Some of the tasks that you won't archive or throw away are easier to do immediately, without cluttering up the system. As a rule of thumb: Do things that take less than two minutes immediately; reserve the rest for later completion.

After separating out the things you will throw away, archive, or do immediately, you get down to something resembling a to-do list with items that require intermittent or ongoing attention. GTG is a convenient, simple tool for tracking tasks and maintaining that to-do list (see the "Installation" box). You can quickly record the task, the start date, the desired completion date, and any sub-tasks that might be required as part of the process. GTG also lets you tag tasks for easy searching by category and record notes describing the state of the task.


Installation of the current version, GTG v0.3.1, is incredibly simple. On the project website [2], you will find both source and binary packages for various Linux systems. You can also look for GTG in your Linux distro's package repository. On Ubuntu, you can install GTG with:

sudo apt-get install gtg

Depending on the package and distro, the setup program might place a launcher in your Start menu. Otherwise, you can start GTG with the gtg shell command in a terminal. If you want to start the program automatically upon login, go to Edit | Preferences and check Start getting things GNOME! on every login.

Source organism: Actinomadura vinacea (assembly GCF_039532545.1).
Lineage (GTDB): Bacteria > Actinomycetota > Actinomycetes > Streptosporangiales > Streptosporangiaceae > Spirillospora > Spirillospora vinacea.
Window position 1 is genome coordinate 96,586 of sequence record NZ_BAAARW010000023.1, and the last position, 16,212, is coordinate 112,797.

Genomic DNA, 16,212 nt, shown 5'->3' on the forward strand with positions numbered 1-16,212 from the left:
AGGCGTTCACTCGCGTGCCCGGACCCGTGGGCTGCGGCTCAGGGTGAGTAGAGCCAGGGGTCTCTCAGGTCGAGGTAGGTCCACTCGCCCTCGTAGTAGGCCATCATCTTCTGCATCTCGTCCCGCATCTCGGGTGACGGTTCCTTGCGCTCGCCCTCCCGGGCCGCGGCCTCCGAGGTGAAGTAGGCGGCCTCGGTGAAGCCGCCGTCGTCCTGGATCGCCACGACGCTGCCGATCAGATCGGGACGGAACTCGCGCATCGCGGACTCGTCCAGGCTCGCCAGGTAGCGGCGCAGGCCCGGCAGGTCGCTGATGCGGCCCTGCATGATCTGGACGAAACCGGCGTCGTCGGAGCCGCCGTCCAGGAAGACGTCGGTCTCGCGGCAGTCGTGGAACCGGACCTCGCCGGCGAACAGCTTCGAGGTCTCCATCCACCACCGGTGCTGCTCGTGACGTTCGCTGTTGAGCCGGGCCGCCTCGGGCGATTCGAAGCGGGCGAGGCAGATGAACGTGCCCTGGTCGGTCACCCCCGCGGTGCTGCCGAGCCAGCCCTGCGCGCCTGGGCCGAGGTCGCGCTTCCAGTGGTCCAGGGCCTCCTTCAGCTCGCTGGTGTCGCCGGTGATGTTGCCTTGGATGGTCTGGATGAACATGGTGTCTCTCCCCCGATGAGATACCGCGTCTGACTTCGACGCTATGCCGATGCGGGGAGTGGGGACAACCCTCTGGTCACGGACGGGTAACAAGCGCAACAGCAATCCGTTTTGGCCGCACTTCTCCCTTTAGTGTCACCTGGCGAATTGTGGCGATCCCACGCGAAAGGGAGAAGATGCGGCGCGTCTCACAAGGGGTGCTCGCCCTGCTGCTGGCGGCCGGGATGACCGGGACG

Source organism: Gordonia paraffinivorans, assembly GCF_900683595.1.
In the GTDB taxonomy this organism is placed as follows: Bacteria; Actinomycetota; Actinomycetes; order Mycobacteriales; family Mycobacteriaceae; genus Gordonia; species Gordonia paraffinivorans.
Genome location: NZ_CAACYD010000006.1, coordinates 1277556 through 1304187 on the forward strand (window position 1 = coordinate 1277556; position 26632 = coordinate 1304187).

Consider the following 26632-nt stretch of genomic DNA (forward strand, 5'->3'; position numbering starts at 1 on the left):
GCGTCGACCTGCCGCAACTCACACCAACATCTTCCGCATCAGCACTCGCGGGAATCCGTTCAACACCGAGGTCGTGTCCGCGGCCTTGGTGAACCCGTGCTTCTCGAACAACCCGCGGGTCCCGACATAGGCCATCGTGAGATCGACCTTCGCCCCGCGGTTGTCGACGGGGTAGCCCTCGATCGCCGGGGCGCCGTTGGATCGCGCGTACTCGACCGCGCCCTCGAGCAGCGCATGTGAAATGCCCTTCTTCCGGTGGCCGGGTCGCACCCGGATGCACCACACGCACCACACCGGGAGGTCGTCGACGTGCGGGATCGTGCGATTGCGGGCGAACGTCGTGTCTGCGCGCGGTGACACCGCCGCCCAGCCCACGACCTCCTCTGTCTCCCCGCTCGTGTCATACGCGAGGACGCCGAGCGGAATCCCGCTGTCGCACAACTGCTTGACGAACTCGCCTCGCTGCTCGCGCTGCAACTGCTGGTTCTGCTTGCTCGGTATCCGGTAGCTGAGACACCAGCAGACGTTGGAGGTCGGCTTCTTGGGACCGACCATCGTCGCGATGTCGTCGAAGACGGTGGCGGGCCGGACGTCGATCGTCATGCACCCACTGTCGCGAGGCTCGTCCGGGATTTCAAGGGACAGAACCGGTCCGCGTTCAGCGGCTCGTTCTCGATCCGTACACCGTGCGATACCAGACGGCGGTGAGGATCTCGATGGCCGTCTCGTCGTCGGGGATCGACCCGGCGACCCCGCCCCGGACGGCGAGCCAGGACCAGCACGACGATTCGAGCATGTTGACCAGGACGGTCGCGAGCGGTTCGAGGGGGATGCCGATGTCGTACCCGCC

Creating Tasks

GTG focuses on the tasks, which the program displays in the main window. You can create a new task by clicking on the New Task button or using the keyboard shortcut Ctrl+N. A new dialog appears. In this example, I want to save the yoga class offer for a later date. In the first line of the new dialog, the title of the task, Yoga Class, appears in a larger, underlined font followed by a task description, Penguin Yoga,

To make it easier to find tasks, you can assign tags, which consist of an @ sign, followed by the keyword. In our example, you could assign the following tags: @maybe/sometime @leisure @yoga. The tags are highlighted making them immediately stand out in the text (Figure 1).